Decentralization of the Web, service federations, and personal clouds. Several projects in these macro categories were suggested, collectively contributing to the 3rd most popular feedback suggestion. Depending on the project, up to all four of our criteria could be met. This is a large and fragmented space, so we're thinking about how the list could usefully focus attention.

Outreachy. This and other initiatives to help "people from groups underrepresented in free software get involved" solidly meets our systematic and cascading criteria, so we intend to add it.

Improving accessibility, internationalization, and security. These very different topics are linked in their potential for systematic impact, and their ethical import -- does a user really control their own computing if they cannot use appropriate interfaces, their first language, or if their computer is spying on them or can be pwned at any moment? We'd like to add these to the list, together or separately, but probably need a link for each that provides guidance on how to get involved effectively.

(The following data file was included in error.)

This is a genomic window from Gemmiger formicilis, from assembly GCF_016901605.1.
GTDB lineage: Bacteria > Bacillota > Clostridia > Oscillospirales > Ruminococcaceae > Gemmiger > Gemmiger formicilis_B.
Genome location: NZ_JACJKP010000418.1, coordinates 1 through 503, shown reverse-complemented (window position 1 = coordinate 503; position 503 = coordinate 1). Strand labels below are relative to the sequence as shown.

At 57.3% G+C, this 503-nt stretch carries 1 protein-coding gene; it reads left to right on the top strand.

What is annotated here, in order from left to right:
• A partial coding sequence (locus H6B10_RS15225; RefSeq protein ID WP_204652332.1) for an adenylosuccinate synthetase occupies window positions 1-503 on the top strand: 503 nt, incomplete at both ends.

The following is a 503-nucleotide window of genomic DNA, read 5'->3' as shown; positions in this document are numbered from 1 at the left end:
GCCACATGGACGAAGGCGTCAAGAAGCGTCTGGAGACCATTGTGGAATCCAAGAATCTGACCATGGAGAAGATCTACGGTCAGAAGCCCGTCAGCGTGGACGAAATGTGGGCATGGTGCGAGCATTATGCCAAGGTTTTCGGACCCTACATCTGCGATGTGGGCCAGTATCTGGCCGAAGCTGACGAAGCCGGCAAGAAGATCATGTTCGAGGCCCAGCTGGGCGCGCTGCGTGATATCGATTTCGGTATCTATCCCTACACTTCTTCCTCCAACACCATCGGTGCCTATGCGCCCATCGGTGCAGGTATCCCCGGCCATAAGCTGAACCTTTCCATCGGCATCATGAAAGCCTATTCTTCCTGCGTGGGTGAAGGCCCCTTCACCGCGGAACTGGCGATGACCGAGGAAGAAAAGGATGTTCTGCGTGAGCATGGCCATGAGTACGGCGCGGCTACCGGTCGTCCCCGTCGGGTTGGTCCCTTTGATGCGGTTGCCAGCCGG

Free software adoption by government. There have been some successful efforts in this regard, particularly in Europe. The cascade effect is potentially very large, given that government is overall the largest employer, and everyone interacts with government in various ways -- a popular suggestion was for free tax software. Demanding that government not be held hostage to proprietary software is also an activity that every citizen can and should do. We're inclined to add this to the list, particularly if there is a single link that can guide people all over the world toward resources for acting.

Let's continue the conversation: you can reach the committee at hpp-feedback@gnu.org.


This work is licensed under a Creative Commons Attribution-ShareAlike 4.0 International License.

†We'd like to especially thank the following people who let us know they had published their suggestions to the committee: Antoine Amarilli, Kathryn Bukovi, Dave Crossland, Denver Gingerich, Federico Leva (1, 2), David Seaward, and Christopher Allan Webber.